Mike Felton, manager of the M&G UK Growth fund, looks back at an encouraging year for equities and explores what might be next in store for investors in the home market.
We have been advocating the case for UK equities for about a year now, suggesting a conspicuous shift in monetary policy would engender an improving domestic macro environment.
We contended that early rhetoric from incoming governor Mark Carney signalled a more proactive stance from the Bank of England (BoE), shifting from a narrow focus on inflation to a broader growth agenda.
This, we argued, would be achieved in part by the introduction of a new target measure of economic expansion, the aim being to persuade households and businesses, consumers and investors that interest rates would remain lower for longer, giving them the confidence to spend and invest.
Home team: What's in store for UK investors
A year later, it appears the new policy has worked. With growing evidence that all main sectors of the economy are trending higher, confidence has grown that the UK is squarely on the path of sustainable economic improvement. In the words of Carney: “For the first time in a long time, you do not have to be an optimist to see the glass is half full.”
In gathering evidence to support the case for UK equities, we also made the distressing observation that the government’s re-election campaign had kicked-off early.
While initially somewhat cynical about the two ‘Help to Buy’ schemes and their indubitable vote-friendly nature, we have been persuaded that rising house prices can have a broader positive impact on the nation’s economy, particularly through the influence they have been shown to exert on SME managers’ confidence.
Since these schemes were announced, the political temperature has been raised further by tit-for-tat policy announcements. Ed Miliband’s promise to freeze household energy prices certainly succeeded in grabbing the headlines but also had the effect of instantly raising the cost of capital in the sector, dealing a further blow to much-needed investment in this critical area.
At a time when the US economy will be reaping valuable competitive advantage from a shale-gas driven low cost of energy, the UK consumer and manufacturer is destined to suffer energy prices moving stubbornly higher.
Alongside similarly ill-informed politicking around EU membership, Scottish independence and transport, it appears the UK economy is improving despite – not because of – the work of politicians.
Recent events in the US remind us that poor politics is not a uniquely British vice. The desperate game of brinkmanship recently played out on Capitol Hill, that resulted in the government of the world’s largest economy shutting down and the country coming close to defaulting, would be farcical were it not so alarming.
Bizarrely though, in this topsy-turvy economic world in which we live, bad economic news is seen as good news for equity markets, as the negative impact Washington’s shenanigans have had on growth has had the effect of further delaying the Federal Reserve from tapering its massive quantitative easing (QE) programme.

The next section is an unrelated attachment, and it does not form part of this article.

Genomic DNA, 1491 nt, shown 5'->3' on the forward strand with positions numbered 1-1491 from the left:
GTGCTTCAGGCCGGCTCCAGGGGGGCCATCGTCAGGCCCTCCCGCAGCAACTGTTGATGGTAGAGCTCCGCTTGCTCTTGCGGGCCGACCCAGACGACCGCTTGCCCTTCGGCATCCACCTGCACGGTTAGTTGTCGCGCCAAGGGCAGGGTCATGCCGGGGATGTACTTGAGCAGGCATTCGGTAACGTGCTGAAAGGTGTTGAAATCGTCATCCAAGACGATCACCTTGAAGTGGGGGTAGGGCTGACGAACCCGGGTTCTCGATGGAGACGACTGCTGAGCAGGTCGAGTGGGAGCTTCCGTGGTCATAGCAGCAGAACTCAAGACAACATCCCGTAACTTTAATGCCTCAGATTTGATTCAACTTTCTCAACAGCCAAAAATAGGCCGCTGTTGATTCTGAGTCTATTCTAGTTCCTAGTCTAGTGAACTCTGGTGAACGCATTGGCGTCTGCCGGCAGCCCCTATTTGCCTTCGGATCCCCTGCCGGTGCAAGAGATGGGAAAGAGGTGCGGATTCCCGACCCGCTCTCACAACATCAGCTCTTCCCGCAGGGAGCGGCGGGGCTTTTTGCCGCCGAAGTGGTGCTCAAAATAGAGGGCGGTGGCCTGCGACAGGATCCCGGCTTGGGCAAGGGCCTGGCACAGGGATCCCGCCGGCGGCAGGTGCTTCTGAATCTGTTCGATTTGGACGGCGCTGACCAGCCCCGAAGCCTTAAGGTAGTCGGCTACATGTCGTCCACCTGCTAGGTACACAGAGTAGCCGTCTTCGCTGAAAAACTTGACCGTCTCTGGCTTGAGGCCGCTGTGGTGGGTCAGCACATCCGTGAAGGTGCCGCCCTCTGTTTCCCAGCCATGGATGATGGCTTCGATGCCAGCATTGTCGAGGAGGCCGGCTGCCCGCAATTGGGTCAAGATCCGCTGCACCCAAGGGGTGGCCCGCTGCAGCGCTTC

This is the single biggest issue markets have to wrestle with at the moment; the elephant in the room. Unfortunately, history provides zero steer as to what happens next because the experiment being conducted by the Fed and BoE has never really been done before.
There is no precedent. We do know, however, that when QE1 and QE2 came to an end, equity markets did not respond well and they certainly suffered a serious wobble early in the summer just on talk of tapering QE3.
The job of a central banker is not an easy one, having to make forward-looking judgements on backward-looking data. While the Fed and BoE continue to keep their foot to the floor on monetary policy, the stance so far adopted by markets has been ‘don’t fight the Fed’.
In an environment of excess liquidity, capital is prone to be invested higher up the risk curve, in riskier equities and emerging markets. When the tide of liquidity goes out, however, this will likely expose those areas where the fundamentals do not justify the valuations they have been afforded.
The widespread issue here is that, while markets in the West have been drifting higher, this is predominantly as a result of a re-rating as opposed to an improvement in underlying financial strength: the P in P/E ratio has risen, the E has not.
This cannot continue indefinitely. And while equities still look undeniably attractive relative to bonds, the broad near-term opportunity we observed in the UK market at the beginning of the year has arguably diminished as it has become a more consensus view.
While macro tailwinds should continue to blow into next year, companies will have to work harder to deliver on investors’ higher expectations. Against this backdrop, firms that have been less obvious beneficiaries of the UK domestic economic recovery not only offer greater scope for future returns but should also be less vulnerable should politicians conspire to snatch economic defeat from the jaws of victory.
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